Whole village would go up to the big house each Christmas. Mr Gregory would bundle the kiddies in the haycart, the adults following on behind in best suits and hats, all brushed and buffed. There’d be plenty to eat, hams and cakes and the like, beer for the men and port wine for the ladies. Proper bright and shining days.

Then war broke. And there were no men to drink the beer. Poor Mr Gregory passed on the first day of the Somme, both his boys too, though one was underage.

Oh for those bright and shining days back.


Written for Rochelle Wisoff-Field’s Friday Fictioneers. See the prompt photo and tell a tale. Visit here to join in and to read the other stories.


#tuesdayuseitinasentence: Cola Supernova

Red chilli pepper in front of grey

Image : Pixabay


He talks about her all through lunch at work, over the radio blaring eighties hits. ‘There’s a heat between us when we touch. It’s animal,’ he says. His mate turns the radio up a notch.

She’s out with a friend getting a manicure and when asked about him she shrugs, turns back to her celebrity magazine, the candid snap of a drunken starlet. ‘Have you seen the thighs on her?’

He buys a ring second hand, too big for its velvet box. When he buffs it on his sleeve and holds it to the light, it glows white hot, a supernova caught between his fingers.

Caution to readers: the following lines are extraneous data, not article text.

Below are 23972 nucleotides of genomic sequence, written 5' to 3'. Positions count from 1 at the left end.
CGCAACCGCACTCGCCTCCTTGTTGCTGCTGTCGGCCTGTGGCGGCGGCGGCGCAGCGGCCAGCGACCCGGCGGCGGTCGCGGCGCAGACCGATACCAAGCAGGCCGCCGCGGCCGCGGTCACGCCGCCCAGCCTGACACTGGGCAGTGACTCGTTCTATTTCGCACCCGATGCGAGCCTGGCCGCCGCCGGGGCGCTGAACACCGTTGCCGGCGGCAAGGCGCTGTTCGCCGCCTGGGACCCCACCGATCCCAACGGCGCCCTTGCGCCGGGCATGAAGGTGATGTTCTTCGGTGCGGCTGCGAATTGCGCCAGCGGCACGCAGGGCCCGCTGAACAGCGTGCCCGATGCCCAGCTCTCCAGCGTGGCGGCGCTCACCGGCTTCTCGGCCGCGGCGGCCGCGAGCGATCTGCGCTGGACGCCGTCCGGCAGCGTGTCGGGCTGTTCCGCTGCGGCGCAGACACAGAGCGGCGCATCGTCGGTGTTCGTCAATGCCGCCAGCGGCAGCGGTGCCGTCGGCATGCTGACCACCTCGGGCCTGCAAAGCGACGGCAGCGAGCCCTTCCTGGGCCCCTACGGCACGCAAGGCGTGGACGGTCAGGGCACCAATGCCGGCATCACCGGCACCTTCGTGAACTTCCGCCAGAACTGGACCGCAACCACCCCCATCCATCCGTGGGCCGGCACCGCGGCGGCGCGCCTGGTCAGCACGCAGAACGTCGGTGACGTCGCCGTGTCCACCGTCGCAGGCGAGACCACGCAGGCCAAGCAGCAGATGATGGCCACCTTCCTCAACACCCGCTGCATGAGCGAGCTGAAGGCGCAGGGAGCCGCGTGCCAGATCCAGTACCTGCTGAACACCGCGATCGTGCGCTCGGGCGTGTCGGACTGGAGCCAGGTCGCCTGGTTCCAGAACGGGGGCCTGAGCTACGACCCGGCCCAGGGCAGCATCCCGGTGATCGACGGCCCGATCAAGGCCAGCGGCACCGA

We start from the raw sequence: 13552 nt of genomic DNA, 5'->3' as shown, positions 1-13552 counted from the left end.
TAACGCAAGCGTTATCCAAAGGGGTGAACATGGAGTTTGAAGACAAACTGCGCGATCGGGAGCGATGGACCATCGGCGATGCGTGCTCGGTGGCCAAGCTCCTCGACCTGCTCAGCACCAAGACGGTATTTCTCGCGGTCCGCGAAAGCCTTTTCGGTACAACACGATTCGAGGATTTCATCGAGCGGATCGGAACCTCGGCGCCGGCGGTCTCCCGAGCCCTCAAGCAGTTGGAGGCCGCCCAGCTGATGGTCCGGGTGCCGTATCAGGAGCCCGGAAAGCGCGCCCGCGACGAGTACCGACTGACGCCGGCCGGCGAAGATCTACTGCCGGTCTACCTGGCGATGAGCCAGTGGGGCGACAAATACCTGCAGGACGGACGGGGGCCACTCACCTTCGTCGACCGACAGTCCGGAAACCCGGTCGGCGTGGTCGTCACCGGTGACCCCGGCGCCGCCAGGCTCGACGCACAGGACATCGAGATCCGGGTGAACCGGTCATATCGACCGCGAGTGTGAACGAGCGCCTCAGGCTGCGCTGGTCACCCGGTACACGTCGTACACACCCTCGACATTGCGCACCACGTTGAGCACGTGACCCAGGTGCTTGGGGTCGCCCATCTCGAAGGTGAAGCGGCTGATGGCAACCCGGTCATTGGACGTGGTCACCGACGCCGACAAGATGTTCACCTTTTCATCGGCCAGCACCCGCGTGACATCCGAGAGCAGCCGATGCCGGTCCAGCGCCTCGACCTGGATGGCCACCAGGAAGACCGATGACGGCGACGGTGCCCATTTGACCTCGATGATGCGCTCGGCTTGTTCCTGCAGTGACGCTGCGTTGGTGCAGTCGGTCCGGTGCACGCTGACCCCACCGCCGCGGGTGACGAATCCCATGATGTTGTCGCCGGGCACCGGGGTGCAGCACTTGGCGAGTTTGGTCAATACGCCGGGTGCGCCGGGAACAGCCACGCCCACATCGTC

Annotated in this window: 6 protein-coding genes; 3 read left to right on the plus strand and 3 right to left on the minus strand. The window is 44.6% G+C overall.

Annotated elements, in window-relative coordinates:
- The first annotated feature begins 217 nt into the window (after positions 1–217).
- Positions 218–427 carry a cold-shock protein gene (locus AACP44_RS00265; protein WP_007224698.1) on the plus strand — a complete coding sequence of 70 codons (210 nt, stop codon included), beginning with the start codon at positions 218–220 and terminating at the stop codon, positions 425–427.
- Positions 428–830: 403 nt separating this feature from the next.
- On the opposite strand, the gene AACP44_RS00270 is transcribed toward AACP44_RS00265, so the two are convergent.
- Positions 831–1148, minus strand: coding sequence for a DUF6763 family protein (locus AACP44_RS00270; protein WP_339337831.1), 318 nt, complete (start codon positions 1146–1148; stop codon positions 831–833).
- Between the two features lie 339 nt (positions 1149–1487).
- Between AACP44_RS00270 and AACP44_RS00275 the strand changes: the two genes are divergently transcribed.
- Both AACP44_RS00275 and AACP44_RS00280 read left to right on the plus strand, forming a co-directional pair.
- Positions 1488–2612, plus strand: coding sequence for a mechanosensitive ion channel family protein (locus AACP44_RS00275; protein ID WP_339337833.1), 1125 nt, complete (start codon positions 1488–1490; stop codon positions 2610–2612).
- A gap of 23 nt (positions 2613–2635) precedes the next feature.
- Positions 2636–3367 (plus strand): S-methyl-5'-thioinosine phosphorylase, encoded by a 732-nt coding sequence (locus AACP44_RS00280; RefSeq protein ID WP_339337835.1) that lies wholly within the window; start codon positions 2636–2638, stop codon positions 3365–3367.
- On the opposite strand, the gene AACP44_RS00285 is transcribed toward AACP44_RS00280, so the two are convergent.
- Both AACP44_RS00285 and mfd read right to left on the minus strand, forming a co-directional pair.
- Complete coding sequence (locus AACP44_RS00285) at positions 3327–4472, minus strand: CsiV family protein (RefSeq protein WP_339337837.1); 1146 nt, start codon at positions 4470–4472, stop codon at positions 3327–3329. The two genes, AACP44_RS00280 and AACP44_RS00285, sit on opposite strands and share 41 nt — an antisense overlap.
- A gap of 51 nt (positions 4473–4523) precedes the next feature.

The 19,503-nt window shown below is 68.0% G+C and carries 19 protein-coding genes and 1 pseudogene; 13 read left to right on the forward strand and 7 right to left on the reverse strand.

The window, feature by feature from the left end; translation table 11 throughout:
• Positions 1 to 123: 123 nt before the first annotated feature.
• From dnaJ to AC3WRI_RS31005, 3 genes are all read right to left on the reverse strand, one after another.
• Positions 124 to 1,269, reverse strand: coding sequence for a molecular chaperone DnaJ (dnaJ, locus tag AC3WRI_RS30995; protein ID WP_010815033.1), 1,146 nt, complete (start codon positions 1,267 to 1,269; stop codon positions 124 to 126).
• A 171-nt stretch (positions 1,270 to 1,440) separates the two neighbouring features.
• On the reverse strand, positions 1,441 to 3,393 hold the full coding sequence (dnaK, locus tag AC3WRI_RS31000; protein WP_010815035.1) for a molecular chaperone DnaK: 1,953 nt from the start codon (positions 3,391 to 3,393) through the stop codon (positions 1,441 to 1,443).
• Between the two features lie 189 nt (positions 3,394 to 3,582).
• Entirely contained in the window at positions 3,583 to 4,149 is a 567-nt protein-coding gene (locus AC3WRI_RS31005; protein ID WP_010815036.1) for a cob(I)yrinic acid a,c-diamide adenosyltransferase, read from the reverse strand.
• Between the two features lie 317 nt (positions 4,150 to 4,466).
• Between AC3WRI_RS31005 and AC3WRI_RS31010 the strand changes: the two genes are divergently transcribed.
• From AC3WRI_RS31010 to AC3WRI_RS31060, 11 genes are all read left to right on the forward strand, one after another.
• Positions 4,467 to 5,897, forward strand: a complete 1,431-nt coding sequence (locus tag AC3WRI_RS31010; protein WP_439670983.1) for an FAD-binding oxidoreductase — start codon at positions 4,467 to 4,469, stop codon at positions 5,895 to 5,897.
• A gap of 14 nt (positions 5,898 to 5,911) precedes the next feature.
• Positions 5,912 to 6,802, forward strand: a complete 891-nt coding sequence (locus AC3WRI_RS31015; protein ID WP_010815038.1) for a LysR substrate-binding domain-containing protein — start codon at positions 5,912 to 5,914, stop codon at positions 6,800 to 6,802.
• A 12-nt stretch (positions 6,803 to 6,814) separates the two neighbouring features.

She booked the restaurant – mid-price but not too shabby – and part way through dessert, he drops to one knee and her heart sinks. She’s just taken a mouthful of pavlova and before it melts on her tongue, before she has chance to speak, she sees the size of the diamond. Suddenly, his tight suit looks hipster cool, his features chiselled not gaunt. ‘Okay.’ She smiles through a mouthful of cream.

Fifteen years later, the ring is on the table between them, a chunk of gaudy ice. Funny how that stone never seems to catch the light anymore.


Written for Stephanie at Word Adventure’s #tuesdayuseitinasentence. Today the prompt word is HEAT. See here to join in and to read the other tales.

The title is a play on the Oasis song, Champagne Supernova.


The Devil of Moravia: The Garden of Earthly Delights

Frances is bruised, both physically and emotionally and has come to Edmund for help. But how did she come to such a state? Do read on. And look below to find links to the story so far.

One, two, threefour, fivesix , seven, eight, nine, ten, eleven, twelvethirteen, fourteen,